Why do some ideas only come to you when you’re under a tremendous amount of pressure? At the Ploughshares blog, S. Hope Mills reflects on the importance of deadlines, which may explain (according to Guardian columnist Robert Crum) why Dickens chose to serialize his novels.
Doors of Perception author Aldous Huxley requested a dose of LSD as he succumbed to laryngeal cancer in 1963. Three weeks later, Huxley’s widow, Laura Archera, wrote a letter describing the experience (“the most beautiful death”) to her brother-in-law. Today the prescription of psychedelic drugs to terminally ill patients is less uncommon than you might expect.
On the occasion of the publication of his novel The Madonnas of Echo Park, Brando Skyhorse writes about the decades-long path that got him there and the rules for writing that he devised. (Thanks, Steve)
Obama inclined readers looking for a swifter read than The Bridge should pick up the pithy new anthology of poems composed during President Obama’s first hundred days in office, Starting Today: 100 Poems for Obama’s First 100 Days.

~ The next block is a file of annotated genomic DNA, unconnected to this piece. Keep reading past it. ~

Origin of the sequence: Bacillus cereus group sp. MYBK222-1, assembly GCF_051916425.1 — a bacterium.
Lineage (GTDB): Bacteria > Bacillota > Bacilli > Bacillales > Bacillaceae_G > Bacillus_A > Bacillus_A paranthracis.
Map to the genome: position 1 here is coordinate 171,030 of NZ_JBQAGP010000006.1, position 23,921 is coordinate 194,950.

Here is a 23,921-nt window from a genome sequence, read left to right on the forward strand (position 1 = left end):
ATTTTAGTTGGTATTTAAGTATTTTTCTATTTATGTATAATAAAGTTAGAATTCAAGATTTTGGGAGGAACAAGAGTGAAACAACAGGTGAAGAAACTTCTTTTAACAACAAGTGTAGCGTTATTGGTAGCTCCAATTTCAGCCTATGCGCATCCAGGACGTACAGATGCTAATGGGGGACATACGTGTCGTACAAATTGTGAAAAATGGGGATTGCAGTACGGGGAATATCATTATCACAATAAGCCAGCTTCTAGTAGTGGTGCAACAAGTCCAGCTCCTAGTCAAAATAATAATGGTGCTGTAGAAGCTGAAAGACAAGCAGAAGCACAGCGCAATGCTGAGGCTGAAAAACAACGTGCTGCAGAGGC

Happy Hunger Games! To celebrate the release of Catching Fire, read Ben Blatt’s textual analysis of the most popular adverbs, adjectives, and sentences used by Suzanne Collins in The Hunger Games trilogy, Stephenie Meyer in Twilight, and J.K. Rowling in the Harry Potter series. Unsurprisingly, the most popular sentence in Twilight is, “I sighed.” We’re sighing, too. Pair with: Our essay on how teen fantasy heroines need to grow up.